Cyber Bullying, From Name Calling to Gang Harassment, Affects Most Children
The Internet can be a dangerous place for the young, exposing them to e-threats such as malware, phishing schemes, pornography or material promoting the use of drugs and violence, among others.
Perhaps the most pervasive threat, though, is cyber-bullying- threats, harassment, humiliation and other torment from another child or teen using digital technology such as text messaging, e-mail or instant messaging.
This study focuses on assessing the frequency and context of cyber-bullying. A sample of 1,740 parents from five countries was used. The parents were interviewed about their children’s Internet habits, especially those that reflect contact with virtual friends.
The first step was to find the age of the children/teenagers and the time they spend online.
Three major age-classes of children/adolescents were obtained: 7-10 years (13%), 11-15 years (47%) and 15-18 years (40%).
The time spent online was analyzed using these age classes.
The survey found that 7-10 year children spend an average of less than one hour on Internet daily, while 15- to 18-year-olds spend more than one hour and less than three hours per day online. The most time spent online is by the 2nd age class: 11-15 year-olds.
The parents were also asked about their children’s friends. Do they know them? Who are they?
87% of parents said they met 65 percent of their children’s virtual friends. The other 35% are just “virtual” – the respondents don’t know them in real life (didn’t interact directly with them). Most of their children’s friends are schoolmates and relatives, while some are individuals they know only in the virtual environment.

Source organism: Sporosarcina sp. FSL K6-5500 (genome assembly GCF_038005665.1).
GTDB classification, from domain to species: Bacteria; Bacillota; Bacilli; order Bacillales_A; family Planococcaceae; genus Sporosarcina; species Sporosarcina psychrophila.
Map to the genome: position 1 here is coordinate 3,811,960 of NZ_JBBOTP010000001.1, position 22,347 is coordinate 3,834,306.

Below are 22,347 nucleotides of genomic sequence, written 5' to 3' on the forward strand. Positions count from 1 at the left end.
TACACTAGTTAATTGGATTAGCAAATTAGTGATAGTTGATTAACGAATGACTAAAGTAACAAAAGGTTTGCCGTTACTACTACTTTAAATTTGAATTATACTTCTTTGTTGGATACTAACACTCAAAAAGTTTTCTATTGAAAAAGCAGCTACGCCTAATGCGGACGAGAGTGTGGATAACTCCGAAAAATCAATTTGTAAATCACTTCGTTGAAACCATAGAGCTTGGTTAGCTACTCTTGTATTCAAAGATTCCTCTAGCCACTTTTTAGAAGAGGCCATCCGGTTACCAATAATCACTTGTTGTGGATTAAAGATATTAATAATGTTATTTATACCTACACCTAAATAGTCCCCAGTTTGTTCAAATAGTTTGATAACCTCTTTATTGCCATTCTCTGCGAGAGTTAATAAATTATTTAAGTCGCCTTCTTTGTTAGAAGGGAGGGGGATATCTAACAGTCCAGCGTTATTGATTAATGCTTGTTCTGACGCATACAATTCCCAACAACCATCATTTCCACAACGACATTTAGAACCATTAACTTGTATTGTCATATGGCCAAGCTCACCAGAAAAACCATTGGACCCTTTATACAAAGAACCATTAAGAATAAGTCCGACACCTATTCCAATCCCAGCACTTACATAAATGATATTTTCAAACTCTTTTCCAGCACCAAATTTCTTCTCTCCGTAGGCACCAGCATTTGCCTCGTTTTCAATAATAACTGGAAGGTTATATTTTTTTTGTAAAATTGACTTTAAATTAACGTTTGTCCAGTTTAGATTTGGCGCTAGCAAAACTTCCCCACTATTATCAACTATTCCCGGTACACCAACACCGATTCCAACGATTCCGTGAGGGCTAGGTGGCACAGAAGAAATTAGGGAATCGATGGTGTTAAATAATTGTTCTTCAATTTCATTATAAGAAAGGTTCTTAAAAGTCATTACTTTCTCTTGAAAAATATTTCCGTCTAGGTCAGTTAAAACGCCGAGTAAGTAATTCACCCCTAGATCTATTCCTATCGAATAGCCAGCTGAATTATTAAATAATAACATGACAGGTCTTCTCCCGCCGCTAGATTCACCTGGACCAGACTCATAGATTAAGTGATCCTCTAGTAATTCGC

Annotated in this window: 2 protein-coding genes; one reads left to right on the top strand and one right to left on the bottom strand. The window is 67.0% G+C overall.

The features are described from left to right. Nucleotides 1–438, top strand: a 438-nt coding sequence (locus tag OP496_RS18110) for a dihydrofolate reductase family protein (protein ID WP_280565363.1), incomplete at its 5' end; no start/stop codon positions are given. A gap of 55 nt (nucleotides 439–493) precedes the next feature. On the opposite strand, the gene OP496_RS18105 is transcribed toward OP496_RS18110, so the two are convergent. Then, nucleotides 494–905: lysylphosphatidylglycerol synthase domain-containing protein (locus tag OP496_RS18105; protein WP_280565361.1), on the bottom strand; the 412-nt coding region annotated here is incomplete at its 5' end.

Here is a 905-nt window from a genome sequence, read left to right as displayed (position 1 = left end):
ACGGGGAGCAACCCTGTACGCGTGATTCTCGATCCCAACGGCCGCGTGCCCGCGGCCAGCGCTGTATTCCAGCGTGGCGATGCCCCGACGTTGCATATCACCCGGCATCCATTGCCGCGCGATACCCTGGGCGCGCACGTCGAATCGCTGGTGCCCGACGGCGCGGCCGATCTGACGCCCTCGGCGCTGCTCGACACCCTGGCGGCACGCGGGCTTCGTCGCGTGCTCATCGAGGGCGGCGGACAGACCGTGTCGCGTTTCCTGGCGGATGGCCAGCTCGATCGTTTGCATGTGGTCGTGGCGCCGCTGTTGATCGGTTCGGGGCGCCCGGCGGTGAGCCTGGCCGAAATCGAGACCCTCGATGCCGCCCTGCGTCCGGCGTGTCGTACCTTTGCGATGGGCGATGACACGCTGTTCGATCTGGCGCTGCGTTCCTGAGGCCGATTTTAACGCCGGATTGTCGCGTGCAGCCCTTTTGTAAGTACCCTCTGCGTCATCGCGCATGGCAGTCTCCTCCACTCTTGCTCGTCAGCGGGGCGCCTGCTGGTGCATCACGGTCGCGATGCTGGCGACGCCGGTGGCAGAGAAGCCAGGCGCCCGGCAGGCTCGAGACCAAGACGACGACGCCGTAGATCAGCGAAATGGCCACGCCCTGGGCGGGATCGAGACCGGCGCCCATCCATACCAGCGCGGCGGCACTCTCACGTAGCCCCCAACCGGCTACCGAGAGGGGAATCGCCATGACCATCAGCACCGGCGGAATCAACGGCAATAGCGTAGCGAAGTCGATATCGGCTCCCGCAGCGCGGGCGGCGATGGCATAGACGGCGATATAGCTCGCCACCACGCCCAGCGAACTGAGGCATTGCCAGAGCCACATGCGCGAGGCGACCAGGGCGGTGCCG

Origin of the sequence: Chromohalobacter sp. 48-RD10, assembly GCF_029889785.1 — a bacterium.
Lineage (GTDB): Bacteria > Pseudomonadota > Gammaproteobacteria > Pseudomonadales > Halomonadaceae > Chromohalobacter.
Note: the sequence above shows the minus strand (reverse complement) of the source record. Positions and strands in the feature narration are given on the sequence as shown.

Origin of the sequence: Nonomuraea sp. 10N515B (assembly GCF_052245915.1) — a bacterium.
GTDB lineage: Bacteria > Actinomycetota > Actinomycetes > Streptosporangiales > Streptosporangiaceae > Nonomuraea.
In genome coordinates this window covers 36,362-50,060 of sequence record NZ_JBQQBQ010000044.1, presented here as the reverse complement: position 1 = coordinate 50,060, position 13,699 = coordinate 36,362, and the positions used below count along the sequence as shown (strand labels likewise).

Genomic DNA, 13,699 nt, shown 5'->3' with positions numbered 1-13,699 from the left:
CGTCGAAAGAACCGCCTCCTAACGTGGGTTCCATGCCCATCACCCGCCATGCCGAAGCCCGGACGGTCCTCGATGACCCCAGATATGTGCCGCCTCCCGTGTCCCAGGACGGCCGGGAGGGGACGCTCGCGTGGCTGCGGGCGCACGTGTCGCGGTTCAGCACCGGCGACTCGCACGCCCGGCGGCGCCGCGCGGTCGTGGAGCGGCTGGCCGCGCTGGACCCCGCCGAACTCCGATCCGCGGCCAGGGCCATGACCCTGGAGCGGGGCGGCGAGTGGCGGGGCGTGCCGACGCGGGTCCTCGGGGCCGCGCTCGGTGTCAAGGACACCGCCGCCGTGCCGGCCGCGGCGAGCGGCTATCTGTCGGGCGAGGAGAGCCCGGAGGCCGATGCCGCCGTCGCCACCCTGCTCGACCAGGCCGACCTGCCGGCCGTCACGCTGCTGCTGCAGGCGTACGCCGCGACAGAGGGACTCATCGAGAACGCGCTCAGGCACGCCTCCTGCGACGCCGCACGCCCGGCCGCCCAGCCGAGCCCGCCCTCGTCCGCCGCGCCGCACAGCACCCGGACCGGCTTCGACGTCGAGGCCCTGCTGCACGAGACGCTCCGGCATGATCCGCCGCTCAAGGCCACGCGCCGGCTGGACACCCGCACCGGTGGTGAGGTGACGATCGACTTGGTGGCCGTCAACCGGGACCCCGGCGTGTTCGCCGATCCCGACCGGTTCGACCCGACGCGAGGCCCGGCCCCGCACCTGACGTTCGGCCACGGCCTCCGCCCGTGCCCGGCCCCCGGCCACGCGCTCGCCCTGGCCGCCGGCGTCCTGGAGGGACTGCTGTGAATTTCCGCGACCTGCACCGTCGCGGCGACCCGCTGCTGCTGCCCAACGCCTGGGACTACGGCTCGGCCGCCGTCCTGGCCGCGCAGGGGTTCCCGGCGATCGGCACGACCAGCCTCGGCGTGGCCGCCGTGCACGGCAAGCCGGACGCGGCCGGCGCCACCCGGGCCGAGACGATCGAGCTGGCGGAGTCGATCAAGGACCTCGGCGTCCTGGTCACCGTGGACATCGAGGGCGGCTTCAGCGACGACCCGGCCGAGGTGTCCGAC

Regarding activity on the Internet, 16-18 year adolescents do various research projects for homework (43%) and hang out on social networks (31%) while most 11-15 year-olds chat using instant messaging platforms (87%).
However, the danger of socializing with inappropriate persons shows its ugly face regularly: 89% of the parents recognized that theirchildren had been threatened, harassed or humiliated on the Internet. Moreover, 54% admitted that their kids had been very affected by these incidents. As a consequence of these cyber-bulling events, the children became sad, angry, violent, or apathetic. 19 % of parents sought specialized help for their children.
No private information or other content arising or deriving from this inquiry has been collected. No data or confidential information pertaining to individuals or companies was or will be disclosed, used for any other purposes or against the persons who revealed it.
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